Per-port power switching – if you cannot see such line in lsusb output,
    hub is not supported.
  2. Check for VBUS (voltage) off support: plug a phone, USB light
    or USB fan into USB port of your hub.
    Try using uhubctl to turn power off on that port, and check
    that phone stops charging, USB light stops shining or USB fan stops spinning.
    If VBUS doesn’t turn off, your hub manufacturer did not include circuitry
    to actually cut power off. Such hub would still work
    to cut off USB data connection, but it cannot turn off power,
    and we do not consider this supported device.
  3. If tests above were successful, please report your hub
    by opening new issue at https://github.com/mvp/uhubctl/issues,
    so we can add it to list of supported devices.

USB devices are not removed after port power down on Linux
After powering down USB port, udev does not get any event, so it keeps the device files around.
However, trying to access the device files will lead to an IO error.
This is Linux kernel issue. It may be eventually fixed in kernel, see more discussion here.
Basically what happens here is that kernel USB driver knows about power off,
but doesn’t send notification about it to udev.
You can use this workaround for this issue:
sudo uhubctl -a off -l ${location} -p ${port}
sudo udevadm trigger –action=remove /sys/bus/usb/devices/${location}.${port}/
Device file will be removed by udev, but USB device will be still visible in lsusb.
Note that path /sys/bus/usb/devices/${location}.${port} will only exist if device was detected on that port.
When you turn power back on, device should re-enumerate properly (no need to call udevadm again).
Power comes back on after few seconds on Linux
Some device drivers in kernel are surprised by USB device being turned off and automatically try to power it back on.
You can use option -r N where N is some number from 10 to 1000 to fix this –
uhubctl will try to turn power off many times in quick succession, and it should suppress that.
This may be eventually fixed in kernel, see more discussion here.
Disabling USB authorization for device in question before turning power off with uhubctl should help:
echo 0 > sudo tee /sys/bus/usb/devices/${location}.${port}/authorized
If your device is USB mass storage, invoking udisksctl before calling uhubctl should help too:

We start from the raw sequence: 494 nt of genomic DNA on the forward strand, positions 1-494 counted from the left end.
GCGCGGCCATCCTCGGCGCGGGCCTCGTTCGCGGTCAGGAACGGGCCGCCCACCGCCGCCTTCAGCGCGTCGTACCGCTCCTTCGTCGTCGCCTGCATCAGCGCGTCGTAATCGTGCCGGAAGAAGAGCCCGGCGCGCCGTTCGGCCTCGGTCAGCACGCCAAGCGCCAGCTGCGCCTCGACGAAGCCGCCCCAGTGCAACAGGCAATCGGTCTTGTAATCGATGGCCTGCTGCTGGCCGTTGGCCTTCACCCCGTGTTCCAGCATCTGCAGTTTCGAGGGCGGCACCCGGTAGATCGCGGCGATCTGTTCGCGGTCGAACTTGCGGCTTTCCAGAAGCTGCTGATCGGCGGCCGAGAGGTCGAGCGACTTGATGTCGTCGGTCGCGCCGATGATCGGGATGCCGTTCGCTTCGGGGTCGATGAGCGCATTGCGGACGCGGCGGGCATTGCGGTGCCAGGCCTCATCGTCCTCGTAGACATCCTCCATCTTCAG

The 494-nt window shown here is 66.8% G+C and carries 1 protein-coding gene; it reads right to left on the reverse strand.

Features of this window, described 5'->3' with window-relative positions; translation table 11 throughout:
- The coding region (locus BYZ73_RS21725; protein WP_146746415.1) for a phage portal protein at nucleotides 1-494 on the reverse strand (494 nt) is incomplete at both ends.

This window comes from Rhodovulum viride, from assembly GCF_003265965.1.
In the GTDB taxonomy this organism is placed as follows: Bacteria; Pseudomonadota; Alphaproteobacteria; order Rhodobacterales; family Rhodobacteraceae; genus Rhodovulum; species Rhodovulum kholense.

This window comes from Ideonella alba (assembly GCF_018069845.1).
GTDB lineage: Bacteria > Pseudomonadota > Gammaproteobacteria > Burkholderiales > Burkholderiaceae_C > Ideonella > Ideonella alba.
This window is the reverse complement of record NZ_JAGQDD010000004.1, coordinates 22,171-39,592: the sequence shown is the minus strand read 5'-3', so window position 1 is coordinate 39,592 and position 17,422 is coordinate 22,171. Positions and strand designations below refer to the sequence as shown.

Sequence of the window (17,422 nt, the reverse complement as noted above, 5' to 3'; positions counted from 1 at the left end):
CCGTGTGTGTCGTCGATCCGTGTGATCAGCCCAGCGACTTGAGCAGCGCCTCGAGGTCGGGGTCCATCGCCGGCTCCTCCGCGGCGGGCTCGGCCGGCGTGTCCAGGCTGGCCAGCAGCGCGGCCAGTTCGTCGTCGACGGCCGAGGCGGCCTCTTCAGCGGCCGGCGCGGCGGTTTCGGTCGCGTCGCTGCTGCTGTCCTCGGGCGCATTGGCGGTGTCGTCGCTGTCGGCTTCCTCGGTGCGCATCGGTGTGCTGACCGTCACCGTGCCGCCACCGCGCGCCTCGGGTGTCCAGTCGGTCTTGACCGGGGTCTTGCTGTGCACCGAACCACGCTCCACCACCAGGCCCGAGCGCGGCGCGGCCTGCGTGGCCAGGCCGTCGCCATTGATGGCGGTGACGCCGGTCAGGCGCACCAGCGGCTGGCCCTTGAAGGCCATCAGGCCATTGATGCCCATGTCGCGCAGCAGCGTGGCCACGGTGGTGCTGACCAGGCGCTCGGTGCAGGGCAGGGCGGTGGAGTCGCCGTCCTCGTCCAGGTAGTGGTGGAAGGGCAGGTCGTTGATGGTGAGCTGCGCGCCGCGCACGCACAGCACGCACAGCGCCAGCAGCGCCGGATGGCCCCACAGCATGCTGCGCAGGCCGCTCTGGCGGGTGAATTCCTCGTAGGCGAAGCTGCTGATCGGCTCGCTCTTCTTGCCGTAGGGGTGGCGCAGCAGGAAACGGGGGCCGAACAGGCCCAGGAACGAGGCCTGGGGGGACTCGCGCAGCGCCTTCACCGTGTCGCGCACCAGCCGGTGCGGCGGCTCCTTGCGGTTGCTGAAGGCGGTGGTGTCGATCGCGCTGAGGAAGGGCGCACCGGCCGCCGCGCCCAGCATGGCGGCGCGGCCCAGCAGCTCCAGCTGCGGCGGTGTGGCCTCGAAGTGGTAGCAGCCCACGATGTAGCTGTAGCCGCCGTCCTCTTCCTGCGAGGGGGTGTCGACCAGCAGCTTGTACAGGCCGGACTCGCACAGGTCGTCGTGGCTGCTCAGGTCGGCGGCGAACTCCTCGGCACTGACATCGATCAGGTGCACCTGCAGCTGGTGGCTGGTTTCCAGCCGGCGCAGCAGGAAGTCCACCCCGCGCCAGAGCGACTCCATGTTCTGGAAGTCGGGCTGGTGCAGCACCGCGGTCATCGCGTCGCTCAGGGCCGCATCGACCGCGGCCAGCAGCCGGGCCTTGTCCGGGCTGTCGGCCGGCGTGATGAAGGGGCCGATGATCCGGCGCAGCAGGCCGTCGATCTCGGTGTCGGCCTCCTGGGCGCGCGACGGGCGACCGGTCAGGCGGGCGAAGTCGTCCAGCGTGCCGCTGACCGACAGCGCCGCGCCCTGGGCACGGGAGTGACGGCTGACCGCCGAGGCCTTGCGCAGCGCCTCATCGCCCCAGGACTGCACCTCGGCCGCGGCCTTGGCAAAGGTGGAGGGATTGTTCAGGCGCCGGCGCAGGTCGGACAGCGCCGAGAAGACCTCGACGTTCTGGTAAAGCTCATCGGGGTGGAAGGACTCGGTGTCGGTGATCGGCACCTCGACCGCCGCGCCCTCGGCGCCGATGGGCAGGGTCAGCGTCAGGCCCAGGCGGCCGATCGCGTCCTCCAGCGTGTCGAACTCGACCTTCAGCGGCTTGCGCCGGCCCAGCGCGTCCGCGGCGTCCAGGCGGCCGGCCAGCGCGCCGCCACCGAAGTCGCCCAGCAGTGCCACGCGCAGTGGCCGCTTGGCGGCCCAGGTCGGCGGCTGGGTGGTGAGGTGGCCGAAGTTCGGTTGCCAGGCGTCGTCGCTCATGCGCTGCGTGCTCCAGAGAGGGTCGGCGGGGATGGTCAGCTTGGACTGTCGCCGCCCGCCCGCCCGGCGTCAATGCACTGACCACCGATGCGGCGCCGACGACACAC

sudo udisksctl power-off –block-device /dev/disk/…`
sudo uhubctl -a off …
Multiple 4-port hubs are detected, but I only have one 7-port hub connected
Many hub manufacturers build their USB hubs using basic 4 port USB chips.
E.g. to make 7 port hub, they daisy-chain two 4 port hubs – 1 port is lost to daisy-chaining,
so it makes it 4+4-1=7 port hub. Similarly, 10 port hub could be built as 3 4-port hubs
daisy-chained together, which gives 4+4+4-2=10 usable ports.
Note that you should never try to change power state for ports used to daisy-chain internal hubs together.
Doing so will confuse internal hub circuitry and will cause unpredictable behavior.
Raspberry Pi turns power off on all ports, not just the one I specified
This is limitation of Raspberry Pi hardware design.
For reference, supported Raspberry Pi models have following internal USB topology:
Raspberry Pi B+,2B,3B

  • Single hub 1-1, ports 2-5 ganged, all controlled by port 2:
    uhubctl -l 1-1 -p 2 -a 0
    Trying to control ports 3,4,5 will not do anything.
    Port 1 controls power for Ethernet+WiFi.

Raspberry Pi 3B+

  • Main hub 1-1, all 4 ports ganged, all controlled by port 2 (turns off secondary hub ports as well).
    Port 1 connects hub 1-1.1 below, ports 2 and 3 are wired outside, port 4 not wired.
    uhubctl -l 1-1 -p 2 -a 0
  • Secondary hub 1-1.1 (daisy-chained to main): 3 ports,
    port 1 is used for Ethernet+WiFi, and ports 2 and 3 are wired outside.

Raspberry Pi 4B
If your VL805 firmware is older than 00137ad (check with sudo rpi-eeprom-update),
you have to update firmware
to make power switching work on RPi 4B.

  • USB2 hub 1, 1 port, only connects hub 1-1 below.
  • USB2 hub 1-1, 4 ports ganged, dual to USB3 hub 2 below:
    uhubctl -l 1-1 -a 0
  • USB3 hub 2, 4 ports ganged, dual to USB2 hub 1-1 above:
    uhubctl -l 2 -a 0
  • USB2 hub 3, 1 port, OTG controller. Power switching is not supported.

As a workaround, you can buy any external USB hub from supported list,
attach it to any USB port of Raspberry Pi, and control power on its ports independently.
Notable projects using uhubctl
Copyright (C) 2009-2020 Vadim Mikhailov
This file can be distributed under the terms and conditions of the
GNU General Public License version 2.